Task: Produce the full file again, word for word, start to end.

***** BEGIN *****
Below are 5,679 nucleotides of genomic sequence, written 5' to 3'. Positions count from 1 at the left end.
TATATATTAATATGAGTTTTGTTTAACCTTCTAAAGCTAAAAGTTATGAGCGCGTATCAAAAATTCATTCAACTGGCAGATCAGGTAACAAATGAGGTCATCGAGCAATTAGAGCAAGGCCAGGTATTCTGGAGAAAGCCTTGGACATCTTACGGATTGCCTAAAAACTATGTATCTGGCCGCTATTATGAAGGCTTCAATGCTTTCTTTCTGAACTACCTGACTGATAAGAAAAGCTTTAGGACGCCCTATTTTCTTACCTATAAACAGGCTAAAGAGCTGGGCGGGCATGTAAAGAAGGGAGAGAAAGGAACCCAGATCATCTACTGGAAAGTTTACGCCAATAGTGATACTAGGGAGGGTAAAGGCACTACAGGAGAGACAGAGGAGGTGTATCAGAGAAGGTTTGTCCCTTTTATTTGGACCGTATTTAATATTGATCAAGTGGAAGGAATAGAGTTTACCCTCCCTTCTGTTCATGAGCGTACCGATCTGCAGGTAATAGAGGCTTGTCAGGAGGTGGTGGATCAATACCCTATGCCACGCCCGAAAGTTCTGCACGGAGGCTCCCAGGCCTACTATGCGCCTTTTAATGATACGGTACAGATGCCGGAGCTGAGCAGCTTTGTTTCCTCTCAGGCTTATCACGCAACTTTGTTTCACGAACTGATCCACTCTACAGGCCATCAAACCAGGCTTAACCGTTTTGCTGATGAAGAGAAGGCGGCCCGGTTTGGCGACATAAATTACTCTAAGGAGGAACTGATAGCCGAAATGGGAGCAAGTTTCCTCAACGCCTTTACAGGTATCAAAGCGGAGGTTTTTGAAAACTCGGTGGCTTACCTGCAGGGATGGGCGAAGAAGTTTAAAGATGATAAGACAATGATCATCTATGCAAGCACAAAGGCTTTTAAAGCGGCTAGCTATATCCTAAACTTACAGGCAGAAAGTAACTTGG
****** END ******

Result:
Below are 5,679 nucleotides of genomic sequence, written 5' to 3'. Positions count from 1 at the left end.
TATATATTAATATGAGTTTTGTTTAACCTTCTAAAGCTAAAAGTTATGAGCGCGTATCAAAAATTCATTCAACTGGCAGATCAGGTAACAAATGAGGTCATCGAGCAATTAGAGCAAGGCCAGGTATTCTGGAGAAAGCCTTGGACATCTTACGGATTGCCTAAAAACTATGTATCTGGCCGCTATTATGAAGGCTTCAATGCTTTCTTTCTGAACTACCTGACTGATAAGAAAAGCTTTAGGACGCCCTATTTTCTTACCTATAAACAGGCTAAAGAGCTGGGCGGGCATGTAAAGAAGGGAGAGAAAGGAACCCAGATCATCTACTGGAAAGTTTACGCCAATAGTGATACTAGGGAGGGTAAAGGCACTACAGGAGAGACAGAGGAGGTGTATCAGAGAAGGTTTGTCCCTTTTATTTGGACCGTATTTAATATTGATCAAGTGGAAGGAATAGAGTTTACCCTCCCTTCTGTTCATGAGCGTACCGATCTGCAGGTAATAGAGGCTTGTCAGGAGGTGGTGGATCAATACCCTATGCCACGCCCGAAAGTTCTGCACGGAGGCTCCCAGGCCTACTATGCGCCTTTTAATGATACGGTACAGATGCCGGAGCTGAGCAGCTTTGTTTCCTCTCAGGCTTATCACGCAACTTTGTTTCACGAACTGATCCACTCTACAGGCCATCAAACCAGGCTTAACCGTTTTGCTGATGAAGAGAAGGCGGCCCGGTTTGGCGACATAAATTACTCTAAGGAGGAACTGATAGCCGAAATGGGAGCAAGTTTCCTCAACGCCTTTACAGGTATCAAAGCGGAGGTTTTTGAAAACTCGGTGGCTTACCTGCAGGGATGGGCGAAGAAGTTTAAAGATGATAAGACAATGATCATCTATGCAAGCACAAAGGCTTTTAAAGCGGCTAGCTATATCCTAAACTTACAGGCAGAAAGTAACTTGG